Sunday, 8 September 2013

Indian Spices: Dhaniya (Corriander Seeds)

My blog is named "Salt and Pepper (With a Lot of Spice!) after a conversation with a friend about the richness of spices in Indian food. The conversation started when he was telling me about how he had been to UK and eaten their all-time favourite "fish and chips" and found it bland. "It was seasoned only with some salt and maybe pepper, nothing else! No wonder 'foreigners' go crazy when they eat Indian food. It has so many spices, you can't but like it!" I agreed. And that's why when I started writing this food blog, I wanted to honour our variety of spices that go beyond the classic 'salt and pepper'.

In these series of blogs I plan to write on the varying Indian spices that are used everyday in kitchens across various regions of India. If there is one spice that is common to kitchens across India, though in varying forms, it is corriander. So the first blog of the Indian Spices series is dedicated to it.

Corriander Seeds

Corriander seeds are also known as 'dhaniya' in Hindi and Punjabi, 'dhaana' in Gujarati, 'dhaane' in Marathi. They are used in various ways in Indian cuisine. The whole seeds can be used while tempering, like in Gujarati Kadhi. Corriander powder can be used as a spice by itself like it is primarily used in Marwari cuisine. Gatte ki sabzi, aloo mangodi, Rajasthani  bhindi, dal-chawal-'kath' are famous Marwari cuisine favourites that are flavoured with corriander powder. The seeds and the powder have two different flavours. The seeds have a citrusy overtone, whereas on roasting and grounding, the powder has an earthy smell. I am always reminded of the frangrance of the hot earth cooling down after the first showers when there are corriander seeds being roasted and ground nearby.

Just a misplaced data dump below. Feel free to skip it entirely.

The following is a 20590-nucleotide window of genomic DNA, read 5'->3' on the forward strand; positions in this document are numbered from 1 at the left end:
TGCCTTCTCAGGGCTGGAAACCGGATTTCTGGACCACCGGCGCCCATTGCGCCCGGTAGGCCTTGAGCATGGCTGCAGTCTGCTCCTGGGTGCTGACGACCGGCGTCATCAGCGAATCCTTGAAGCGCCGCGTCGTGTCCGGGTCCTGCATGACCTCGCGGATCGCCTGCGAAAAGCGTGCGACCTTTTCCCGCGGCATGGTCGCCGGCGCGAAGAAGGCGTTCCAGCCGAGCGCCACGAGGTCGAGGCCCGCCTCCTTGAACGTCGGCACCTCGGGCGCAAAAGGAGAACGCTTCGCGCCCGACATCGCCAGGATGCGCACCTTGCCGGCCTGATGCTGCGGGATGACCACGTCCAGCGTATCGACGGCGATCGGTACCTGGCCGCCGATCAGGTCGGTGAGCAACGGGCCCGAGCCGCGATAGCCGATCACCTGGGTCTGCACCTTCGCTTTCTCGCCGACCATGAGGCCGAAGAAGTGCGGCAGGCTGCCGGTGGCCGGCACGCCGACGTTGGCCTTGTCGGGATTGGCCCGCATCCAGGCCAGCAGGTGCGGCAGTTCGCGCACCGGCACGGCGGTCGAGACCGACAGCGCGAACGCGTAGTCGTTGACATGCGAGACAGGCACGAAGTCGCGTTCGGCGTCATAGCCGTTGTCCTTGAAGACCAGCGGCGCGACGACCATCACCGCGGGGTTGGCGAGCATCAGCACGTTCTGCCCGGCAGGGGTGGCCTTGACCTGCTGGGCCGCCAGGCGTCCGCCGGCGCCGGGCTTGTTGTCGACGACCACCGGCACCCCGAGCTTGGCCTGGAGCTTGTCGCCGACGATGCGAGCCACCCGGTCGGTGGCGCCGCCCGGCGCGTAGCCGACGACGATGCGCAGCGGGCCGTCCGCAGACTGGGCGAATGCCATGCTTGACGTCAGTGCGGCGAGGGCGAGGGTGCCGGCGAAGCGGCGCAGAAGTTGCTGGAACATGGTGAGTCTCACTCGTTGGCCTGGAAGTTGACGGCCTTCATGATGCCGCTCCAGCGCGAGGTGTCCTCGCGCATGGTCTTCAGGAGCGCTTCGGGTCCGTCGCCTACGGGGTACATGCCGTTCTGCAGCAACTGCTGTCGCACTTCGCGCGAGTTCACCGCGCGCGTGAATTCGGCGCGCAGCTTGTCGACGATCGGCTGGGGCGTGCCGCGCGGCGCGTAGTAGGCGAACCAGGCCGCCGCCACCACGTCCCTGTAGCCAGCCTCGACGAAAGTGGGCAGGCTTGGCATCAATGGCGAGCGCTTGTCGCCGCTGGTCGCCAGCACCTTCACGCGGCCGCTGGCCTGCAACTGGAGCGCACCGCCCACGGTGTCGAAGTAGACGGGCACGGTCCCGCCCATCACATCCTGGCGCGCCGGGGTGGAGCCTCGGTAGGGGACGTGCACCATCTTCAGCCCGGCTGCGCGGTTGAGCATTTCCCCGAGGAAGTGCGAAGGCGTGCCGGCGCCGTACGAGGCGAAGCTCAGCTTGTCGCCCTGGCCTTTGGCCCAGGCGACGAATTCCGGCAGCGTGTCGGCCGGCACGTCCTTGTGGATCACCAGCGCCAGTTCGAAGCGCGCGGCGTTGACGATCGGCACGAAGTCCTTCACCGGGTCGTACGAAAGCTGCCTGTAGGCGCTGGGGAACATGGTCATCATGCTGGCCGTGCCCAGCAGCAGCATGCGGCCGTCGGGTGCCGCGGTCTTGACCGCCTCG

Corriander seeds are most commonly used in spice mixtures. In Gujarati kitchens, we have 'dhaana-jeeru' which is a spice powder made with a mixture of 80-90% roasted corriander seeds and the rest being cumin seeds. This 'dhaana-jeeru' powder is a quintessential flavouring for our daily food and is one of the three spice powders (apart from turmeric and chilly powders) stocked in our everyday spice boxes. In Maharashtrian kitchens, there is 'goda masala' which is used for flavouring in everyday cooking apart from turmeric powder and chilly powder. 'Goda masala' also is made of 90-95% roasted corriander seeds and 10-12 other spices like 2 types of cumin seedsbay leaves, 2-3 types of red chilly, cloves, 2 types of cardamom, dried coconut etc. In Punjabi kitchens, their everyday 'garam masala' powder has 50-60% corriander seeds with other spices ground into a fragrant mixture.

Corriander seeds have a lot of health benefits also. According to ayurveda, corriander seeds are a great aid in digestion. Corriander seeds are suitable for all the three types of bodies: vaata, pitta and kapha. Unlike other spices, corriander seeds are cooling and do not cause pitta. Corriander seeds also have anti-bacterial properties that can help fight bacterial infections such as salmonella.